Straw-headed Bulbul (BirdLife species factsheet) is a Sundaic lowland forest and secondary growth riparian specialist with the unfortunate curse of a golden voice. Currently listed as Vulnerable on the basis that the species is estimated to have undergone population declines of between 30-49% over a ten year period in the past, in the current period and suspected to do so in the future based on a decline in the extent or area of occupancy or in habitat quality, and on actual or potential levels of exploitation.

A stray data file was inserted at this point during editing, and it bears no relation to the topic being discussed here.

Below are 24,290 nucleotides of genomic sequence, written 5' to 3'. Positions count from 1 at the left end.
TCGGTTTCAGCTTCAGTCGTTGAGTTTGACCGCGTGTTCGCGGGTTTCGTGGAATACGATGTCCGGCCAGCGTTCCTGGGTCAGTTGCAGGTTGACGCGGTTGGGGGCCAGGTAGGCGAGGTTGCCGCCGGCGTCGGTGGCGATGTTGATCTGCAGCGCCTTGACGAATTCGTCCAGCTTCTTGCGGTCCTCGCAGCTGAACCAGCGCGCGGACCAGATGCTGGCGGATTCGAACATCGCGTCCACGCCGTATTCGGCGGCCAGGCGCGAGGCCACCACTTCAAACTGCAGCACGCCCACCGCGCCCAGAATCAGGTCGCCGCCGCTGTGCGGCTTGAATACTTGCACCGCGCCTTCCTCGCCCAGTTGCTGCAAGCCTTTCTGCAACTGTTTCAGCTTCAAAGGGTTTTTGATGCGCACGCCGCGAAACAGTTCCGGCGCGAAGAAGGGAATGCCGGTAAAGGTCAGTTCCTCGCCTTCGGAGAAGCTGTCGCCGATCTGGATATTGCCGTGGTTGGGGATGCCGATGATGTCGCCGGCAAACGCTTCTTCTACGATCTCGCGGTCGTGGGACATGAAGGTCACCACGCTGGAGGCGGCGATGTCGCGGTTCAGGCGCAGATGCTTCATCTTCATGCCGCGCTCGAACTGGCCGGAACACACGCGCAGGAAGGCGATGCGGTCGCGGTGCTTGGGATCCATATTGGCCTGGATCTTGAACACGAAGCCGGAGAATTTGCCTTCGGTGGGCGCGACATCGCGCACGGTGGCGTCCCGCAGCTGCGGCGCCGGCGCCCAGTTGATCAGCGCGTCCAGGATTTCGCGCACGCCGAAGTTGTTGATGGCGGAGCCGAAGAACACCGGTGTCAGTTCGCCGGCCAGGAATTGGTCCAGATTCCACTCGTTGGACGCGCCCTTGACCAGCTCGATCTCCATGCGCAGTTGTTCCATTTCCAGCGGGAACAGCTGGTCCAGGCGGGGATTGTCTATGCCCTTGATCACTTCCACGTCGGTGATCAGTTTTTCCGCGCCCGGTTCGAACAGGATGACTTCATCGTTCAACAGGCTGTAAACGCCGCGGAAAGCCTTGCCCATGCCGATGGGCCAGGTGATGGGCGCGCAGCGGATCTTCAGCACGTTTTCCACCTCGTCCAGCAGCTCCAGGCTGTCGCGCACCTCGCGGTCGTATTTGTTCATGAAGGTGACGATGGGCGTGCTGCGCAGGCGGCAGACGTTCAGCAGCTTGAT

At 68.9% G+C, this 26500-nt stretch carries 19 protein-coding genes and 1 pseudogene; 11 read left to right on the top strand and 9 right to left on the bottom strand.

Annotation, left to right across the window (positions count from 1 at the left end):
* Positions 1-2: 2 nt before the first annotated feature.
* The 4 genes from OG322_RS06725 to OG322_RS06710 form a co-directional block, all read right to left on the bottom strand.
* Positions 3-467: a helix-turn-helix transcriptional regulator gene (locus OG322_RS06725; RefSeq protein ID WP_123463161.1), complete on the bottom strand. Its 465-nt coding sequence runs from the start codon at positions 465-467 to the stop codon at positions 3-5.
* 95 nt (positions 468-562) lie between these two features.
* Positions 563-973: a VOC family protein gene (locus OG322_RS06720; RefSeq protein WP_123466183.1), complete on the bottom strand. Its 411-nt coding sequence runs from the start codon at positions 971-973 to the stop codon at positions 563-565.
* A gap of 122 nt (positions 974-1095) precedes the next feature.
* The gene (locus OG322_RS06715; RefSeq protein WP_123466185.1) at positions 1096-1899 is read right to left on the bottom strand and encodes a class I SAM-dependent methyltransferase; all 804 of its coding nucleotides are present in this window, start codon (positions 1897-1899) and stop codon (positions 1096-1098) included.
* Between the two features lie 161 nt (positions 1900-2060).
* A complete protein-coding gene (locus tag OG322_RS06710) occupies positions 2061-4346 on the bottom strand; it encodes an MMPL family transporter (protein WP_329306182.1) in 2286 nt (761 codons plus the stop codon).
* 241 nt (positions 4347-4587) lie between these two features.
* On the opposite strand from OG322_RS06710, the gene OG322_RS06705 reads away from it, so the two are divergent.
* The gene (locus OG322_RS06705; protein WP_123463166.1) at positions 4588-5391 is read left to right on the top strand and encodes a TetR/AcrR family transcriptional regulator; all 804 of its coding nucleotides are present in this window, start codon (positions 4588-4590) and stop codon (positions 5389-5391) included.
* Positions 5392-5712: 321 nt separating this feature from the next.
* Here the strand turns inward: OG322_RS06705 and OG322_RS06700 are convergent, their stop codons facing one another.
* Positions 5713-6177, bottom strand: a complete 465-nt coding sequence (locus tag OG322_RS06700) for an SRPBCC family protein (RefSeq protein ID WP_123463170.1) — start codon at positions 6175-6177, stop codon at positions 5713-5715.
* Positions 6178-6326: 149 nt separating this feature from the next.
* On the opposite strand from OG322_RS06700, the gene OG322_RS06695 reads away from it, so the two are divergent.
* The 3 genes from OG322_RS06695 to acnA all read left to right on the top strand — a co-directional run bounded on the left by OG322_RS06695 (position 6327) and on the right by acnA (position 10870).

The species was long ago elevated to the status of one of most desirable songbirds, certainly in Indonesia, and is consistently the most expensive species in the markets (Nash 1993, Shepherd 2006, Harris et al. 2015). The relatively mild degree of habitat specialism of the species actually rendered it highly accessible to trappers, as being tied to watercourses allowed systematic trapping through each watershed (Wells 2007). Straw-headed Bulbul is now targeted wherever it is known to occur. From being common throughout its large range (southernmost Myanmar and Thailand, Peninsular Malaysia, Sumatra, Java and Borneo) in the 1950s it is now considered with some certainty to be extinct in Java, Nias and Sipora and is likely to very close to extinction on Sumatra (Eaton et al. 2015). The species was considered to be Endangered in Peninsular Malaysia in 2007 after suffering a ‘near-total collapse’ (Wells 2007), and on Borneo it is being trapped even in protected areas (including Danum Valley) (Eaton et al. 2015). Very few are thought to persist in Kalimantan and although small numbers are still appearing for sale (at $300+ per bird) it is unclear from whereabouts these birds are sourced, as other species have been observed being transported across the border from Sarawak (Eaton et al. 2015, J. Eaton in litt. 2016).